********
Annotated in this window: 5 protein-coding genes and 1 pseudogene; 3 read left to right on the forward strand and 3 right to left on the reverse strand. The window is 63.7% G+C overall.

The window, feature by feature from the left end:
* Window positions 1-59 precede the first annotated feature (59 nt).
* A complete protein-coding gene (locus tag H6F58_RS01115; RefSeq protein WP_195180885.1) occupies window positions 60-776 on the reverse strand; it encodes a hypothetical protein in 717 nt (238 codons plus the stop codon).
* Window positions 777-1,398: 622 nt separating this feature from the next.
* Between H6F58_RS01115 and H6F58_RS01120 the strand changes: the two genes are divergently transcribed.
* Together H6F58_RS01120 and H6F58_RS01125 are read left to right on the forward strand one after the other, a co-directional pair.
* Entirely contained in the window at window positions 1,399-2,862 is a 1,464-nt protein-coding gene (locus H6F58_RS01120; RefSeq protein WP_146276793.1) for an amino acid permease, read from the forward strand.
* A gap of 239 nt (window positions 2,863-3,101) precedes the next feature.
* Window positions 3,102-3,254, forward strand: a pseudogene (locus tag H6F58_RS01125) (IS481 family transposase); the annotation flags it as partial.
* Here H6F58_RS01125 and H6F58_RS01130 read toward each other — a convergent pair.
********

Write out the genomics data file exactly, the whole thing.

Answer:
Annotated in this window: 5 protein-coding genes and 1 pseudogene; 3 read left to right on the forward strand and 3 right to left on the reverse strand. The window is 63.7% G+C overall.

The window, feature by feature from the left end:
* Window positions 1-59 precede the first annotated feature (59 nt).
* A complete protein-coding gene (locus tag H6F58_RS01115; RefSeq protein WP_195180885.1) occupies window positions 60-776 on the reverse strand; it encodes a hypothetical protein in 717 nt (238 codons plus the stop codon).
* Window positions 777-1,398: 622 nt separating this feature from the next.
* Between H6F58_RS01115 and H6F58_RS01120 the strand changes: the two genes are divergently transcribed.
* Together H6F58_RS01120 and H6F58_RS01125 are read left to right on the forward strand one after the other, a co-directional pair.
* Entirely contained in the window at window positions 1,399-2,862 is a 1,464-nt protein-coding gene (locus H6F58_RS01120; RefSeq protein WP_146276793.1) for an amino acid permease, read from the forward strand.
* A gap of 239 nt (window positions 2,863-3,101) precedes the next feature.
* Window positions 3,102-3,254, forward strand: a pseudogene (locus tag H6F58_RS01125) (IS481 family transposase); the annotation flags it as partial.
* Here H6F58_RS01125 and H6F58_RS01130 read toward each other — a convergent pair.